Most of the insured are small acreage farms, for which crop insurance is based on a named peril but includes multiple peril cover (drought, flood, extreme winds and hail, freeze and typhoon). Loss assessment is generally performed by surveyors from the government, insurers and an individual that represents farmers within a village. Subsidized insurance is limited to specific crop varieties and breeds and primarily covers only direct material costs, which significantly lowers its appeal to the farming community.
One negative impact of current multi-peril crop insurance is the cost of operations, thus reducing the impact of subsidies. “Currently, the penetration of crop insurance in terms of the insured area is at about 70 percent,” says Mael He, head of agriculture, China, at Swiss Re. “However, the coverage is limited and the sum insured is low. The penetration is only 0.66 percent in terms of premium to agricultural GDP. As further implementation of land transfer in different provinces and changes in supply chain policy take place, livestock, crop yield and revenue insurance will be further developed.”
As He points out, changing farming practices warrant new types of insurance. “For the cooperatives, their insurance needs are very different compared to those of small household farmers. Considering their main income is from farm production, they need insurance cover on yield or event-price-related agricultural insurance products, instead of cover for just production costs in all perils.”
Given low penetration levels and limited coverage, China’s agricultural market is clearly primed for growth. However, a major hindering factor is access to relevant data to inform meaningful insurance decisions. For many insurers, the time series of insurance claims is short, government-subsidized agriculture insurance only started in 2007, according to Laurent Marescot, senior director, market and product specialists at RMS.
“This a very limited data set upon which to forecast potential losses,” says Marescot. “Given current climate developments and changing weather patterns, it is highly unlikely that during that period we have experienced the most devastating events that we are likely to see. It is hard to get any real understanding of a potential 1-in-100 loss from such data.”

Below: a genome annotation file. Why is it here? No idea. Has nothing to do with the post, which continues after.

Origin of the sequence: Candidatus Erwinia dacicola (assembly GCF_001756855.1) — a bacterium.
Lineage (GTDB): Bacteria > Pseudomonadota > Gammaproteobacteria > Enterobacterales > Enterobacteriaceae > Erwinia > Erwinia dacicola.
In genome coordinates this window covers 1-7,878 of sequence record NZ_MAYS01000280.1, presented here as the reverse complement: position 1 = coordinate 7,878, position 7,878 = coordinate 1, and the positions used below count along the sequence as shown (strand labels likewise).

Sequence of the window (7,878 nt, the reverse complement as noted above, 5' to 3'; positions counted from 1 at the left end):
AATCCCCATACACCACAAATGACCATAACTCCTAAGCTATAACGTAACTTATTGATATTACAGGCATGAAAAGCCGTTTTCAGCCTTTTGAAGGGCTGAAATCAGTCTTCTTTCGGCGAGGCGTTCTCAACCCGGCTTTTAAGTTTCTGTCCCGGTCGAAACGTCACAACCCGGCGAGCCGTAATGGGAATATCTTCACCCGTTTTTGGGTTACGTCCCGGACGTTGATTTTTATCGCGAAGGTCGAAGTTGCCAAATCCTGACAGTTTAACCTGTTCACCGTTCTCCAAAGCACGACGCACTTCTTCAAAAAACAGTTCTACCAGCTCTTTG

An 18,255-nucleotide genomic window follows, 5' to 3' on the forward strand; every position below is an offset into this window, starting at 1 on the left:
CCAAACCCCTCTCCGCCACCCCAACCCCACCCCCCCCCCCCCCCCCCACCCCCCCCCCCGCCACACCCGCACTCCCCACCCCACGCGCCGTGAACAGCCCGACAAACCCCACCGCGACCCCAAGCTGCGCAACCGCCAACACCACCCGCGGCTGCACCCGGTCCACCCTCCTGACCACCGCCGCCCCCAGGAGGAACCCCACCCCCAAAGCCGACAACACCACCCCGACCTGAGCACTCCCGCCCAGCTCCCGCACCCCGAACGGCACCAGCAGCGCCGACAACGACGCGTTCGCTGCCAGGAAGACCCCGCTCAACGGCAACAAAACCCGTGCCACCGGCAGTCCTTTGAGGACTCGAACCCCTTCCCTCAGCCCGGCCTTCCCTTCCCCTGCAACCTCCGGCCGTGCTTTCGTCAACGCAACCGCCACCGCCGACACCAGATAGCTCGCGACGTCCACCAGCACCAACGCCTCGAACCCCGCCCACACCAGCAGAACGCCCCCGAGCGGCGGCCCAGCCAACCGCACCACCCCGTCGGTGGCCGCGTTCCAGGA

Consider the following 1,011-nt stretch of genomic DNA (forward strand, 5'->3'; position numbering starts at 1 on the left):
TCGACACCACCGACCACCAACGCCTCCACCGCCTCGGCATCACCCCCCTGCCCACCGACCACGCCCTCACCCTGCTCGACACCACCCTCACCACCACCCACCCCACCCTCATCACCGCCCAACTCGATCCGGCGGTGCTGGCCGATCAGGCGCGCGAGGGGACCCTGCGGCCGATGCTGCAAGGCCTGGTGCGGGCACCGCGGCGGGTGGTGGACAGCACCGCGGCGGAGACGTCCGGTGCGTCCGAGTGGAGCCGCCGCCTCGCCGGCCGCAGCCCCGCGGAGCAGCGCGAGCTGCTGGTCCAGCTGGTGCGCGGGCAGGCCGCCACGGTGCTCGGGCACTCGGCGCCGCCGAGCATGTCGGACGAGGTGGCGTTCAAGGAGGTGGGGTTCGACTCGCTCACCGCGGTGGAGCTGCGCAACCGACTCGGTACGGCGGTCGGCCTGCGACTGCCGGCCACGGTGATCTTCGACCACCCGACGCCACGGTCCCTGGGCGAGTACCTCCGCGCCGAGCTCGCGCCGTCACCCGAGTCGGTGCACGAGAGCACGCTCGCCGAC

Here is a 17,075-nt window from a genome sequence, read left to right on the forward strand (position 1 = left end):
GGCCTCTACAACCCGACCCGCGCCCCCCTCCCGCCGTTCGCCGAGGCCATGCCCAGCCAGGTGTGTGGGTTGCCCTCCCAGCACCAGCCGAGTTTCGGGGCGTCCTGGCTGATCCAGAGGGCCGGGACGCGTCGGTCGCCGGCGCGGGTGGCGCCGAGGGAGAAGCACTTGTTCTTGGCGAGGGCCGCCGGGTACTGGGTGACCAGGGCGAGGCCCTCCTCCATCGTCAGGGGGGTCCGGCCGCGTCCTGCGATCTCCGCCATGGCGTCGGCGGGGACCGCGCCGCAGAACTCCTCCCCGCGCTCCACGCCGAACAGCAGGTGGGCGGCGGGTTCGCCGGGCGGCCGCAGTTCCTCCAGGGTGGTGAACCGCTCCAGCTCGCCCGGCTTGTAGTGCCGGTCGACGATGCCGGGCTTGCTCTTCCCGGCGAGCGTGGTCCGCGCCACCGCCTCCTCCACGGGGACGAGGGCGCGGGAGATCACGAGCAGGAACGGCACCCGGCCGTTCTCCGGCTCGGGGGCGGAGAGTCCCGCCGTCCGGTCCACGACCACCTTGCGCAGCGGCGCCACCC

Major changes in agricultural practices also limit the value of the data. “Today’s farming techniques are markedly different from 10 years ago,” states Marescot. “For example, there is a rapid annual growth rate of total agricultural machinery power in China, which implies significant improvement in labor and land productivity.”
Insurers are primarily reliant on data from agriculture and finance departments for information, says He. “These government departments can provide good levels of data to help insurance companies understand the risk for the current insurance coverage. However, obtaining data for cash crops or niche species is challenging.”
“You also have to recognize the complexities in the data,” Marescot believes. “We accessed over 6,000 data files with government information for crops, livestock and forestry to calibrate our China Agricultural Model (CAM). Crop yield data is available from the 1980s, but in most cases it has to be calculated from the sown area. The data also needs to be processed to resolve inconsistencies and possibly de-trended, which is a fairly complex process. In addition, the correlation between crop yield and loss is not great as loss claims are made at a village level and usually involve negotiation.”
Without the right level of data, international companies operating in these territories may not have a clear picture of their risk profile.
“Often companies not only have a limited view where their exposures are, but also of what the specific policy requirements for that particular province are in relation to terms and conditions,” says Marescot. “These are complex as they vary significantly from one line of business and province to the next.”
A further level of complexity stems from the fact that not only can data be hard to source, but in many instances it is not reported on the same basis from province to province. This means that significant resource must be devoted to homogenizing information from multiple different data streams.